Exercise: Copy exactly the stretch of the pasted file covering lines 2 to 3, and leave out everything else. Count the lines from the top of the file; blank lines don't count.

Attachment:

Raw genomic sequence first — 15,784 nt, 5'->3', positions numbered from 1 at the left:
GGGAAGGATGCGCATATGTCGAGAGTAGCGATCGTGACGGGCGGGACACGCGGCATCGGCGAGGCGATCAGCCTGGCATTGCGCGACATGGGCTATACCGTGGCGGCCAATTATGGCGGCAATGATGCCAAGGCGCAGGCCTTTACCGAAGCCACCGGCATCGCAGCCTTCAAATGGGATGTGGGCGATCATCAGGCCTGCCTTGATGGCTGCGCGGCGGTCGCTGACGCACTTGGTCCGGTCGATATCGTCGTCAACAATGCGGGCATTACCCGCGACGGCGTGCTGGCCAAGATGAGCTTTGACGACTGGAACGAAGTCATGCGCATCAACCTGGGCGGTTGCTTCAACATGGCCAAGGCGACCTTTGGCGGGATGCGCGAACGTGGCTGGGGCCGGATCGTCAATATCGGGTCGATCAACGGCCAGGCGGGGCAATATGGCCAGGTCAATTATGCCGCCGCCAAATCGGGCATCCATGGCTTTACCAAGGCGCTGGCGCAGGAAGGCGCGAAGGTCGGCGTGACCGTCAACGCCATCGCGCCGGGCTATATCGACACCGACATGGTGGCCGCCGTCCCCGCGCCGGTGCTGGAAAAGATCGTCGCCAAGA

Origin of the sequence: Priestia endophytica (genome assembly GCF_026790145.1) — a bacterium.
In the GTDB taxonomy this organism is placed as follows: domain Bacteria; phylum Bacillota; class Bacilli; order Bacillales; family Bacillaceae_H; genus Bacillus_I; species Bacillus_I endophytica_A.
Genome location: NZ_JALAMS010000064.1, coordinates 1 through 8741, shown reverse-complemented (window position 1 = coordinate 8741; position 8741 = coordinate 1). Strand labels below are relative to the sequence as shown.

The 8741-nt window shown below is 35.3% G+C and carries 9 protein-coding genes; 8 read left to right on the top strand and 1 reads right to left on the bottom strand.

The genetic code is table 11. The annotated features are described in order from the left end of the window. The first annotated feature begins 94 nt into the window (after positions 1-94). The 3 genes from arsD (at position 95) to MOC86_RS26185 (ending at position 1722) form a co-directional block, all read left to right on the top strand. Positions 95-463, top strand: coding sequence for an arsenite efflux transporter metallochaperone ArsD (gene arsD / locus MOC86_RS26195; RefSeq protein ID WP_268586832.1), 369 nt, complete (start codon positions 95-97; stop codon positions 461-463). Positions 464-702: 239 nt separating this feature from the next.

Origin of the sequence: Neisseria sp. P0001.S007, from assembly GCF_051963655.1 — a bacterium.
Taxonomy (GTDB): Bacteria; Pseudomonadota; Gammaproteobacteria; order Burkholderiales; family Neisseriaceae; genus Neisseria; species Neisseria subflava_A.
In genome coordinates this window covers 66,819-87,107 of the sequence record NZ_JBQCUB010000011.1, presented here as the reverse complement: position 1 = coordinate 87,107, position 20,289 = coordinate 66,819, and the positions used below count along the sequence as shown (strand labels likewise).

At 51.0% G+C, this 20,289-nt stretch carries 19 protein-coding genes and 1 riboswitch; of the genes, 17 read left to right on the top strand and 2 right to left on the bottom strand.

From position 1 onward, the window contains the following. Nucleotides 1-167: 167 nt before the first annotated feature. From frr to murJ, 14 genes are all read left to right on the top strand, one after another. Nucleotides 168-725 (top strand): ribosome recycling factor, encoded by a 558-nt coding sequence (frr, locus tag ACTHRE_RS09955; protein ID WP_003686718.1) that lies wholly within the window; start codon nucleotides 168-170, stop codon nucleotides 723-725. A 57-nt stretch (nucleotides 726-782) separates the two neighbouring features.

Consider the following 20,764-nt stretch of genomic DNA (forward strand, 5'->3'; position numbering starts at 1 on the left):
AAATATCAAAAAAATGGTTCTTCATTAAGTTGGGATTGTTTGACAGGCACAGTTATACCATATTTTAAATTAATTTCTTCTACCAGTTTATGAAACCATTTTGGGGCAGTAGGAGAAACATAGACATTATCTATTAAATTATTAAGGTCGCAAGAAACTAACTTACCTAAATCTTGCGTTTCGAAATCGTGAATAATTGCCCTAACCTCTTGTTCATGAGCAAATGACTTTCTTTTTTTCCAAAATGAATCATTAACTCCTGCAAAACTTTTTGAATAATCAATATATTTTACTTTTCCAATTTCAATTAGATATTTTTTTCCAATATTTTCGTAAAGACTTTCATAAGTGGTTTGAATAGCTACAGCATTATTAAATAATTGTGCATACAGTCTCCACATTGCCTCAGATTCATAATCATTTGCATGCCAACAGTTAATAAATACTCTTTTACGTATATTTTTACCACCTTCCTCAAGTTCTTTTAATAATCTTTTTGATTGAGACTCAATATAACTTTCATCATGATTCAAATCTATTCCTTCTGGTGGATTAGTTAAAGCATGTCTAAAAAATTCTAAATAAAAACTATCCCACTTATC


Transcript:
GGGAAGGATGCGCATATGTCGAGAGTAGCGATCGTGACGGGCGGGACACGCGGCATCGGCGAGGCGATCAGCCTGGCATTGCGCGACATGGGCTATACCGTGGCGGCCAATTATGGCGGCAATGATGCCAAGGCGCAGGCCTTTACCGAAGCCACCGGCATCGCAGCCTTCAAATGGGATGTGGGCGATCATCAGGCCTGCCTTGATGGCTGCGCGGCGGTCGCTGACGCACTTGGTCCGGTCGATATCGTCGTCAACAATGCGGGCATTACCCGCGACGGCGTGCTGGCCAAGATGAGCTTTGACGACTGGAACGAAGTCATGCGCATCAACCTGGGCGGTTGCTTCAACATGGCCAAGGCGACCTTTGGCGGGATGCGCGAACGTGGCTGGGGCCGGATCGTCAATATCGGGTCGATCAACGGCCAGGCGGGGCAATATGGCCAGGTCAATTATGCCGCCGCCAAATCGGGCATCCATGGCTTTACCAAGGCGCTGGCGCAGGAAGGCGCGAAGGTCGGCGTGACCGTCAACGCCATCGCGCCGGGCTATATCGACACCGACATGGTGGCCGCCGTCCCCGCGCCGGTGCTGGAAAAGATCGTCGCCAAGA

Origin of the sequence: Priestia endophytica (genome assembly GCF_026790145.1) — a bacterium.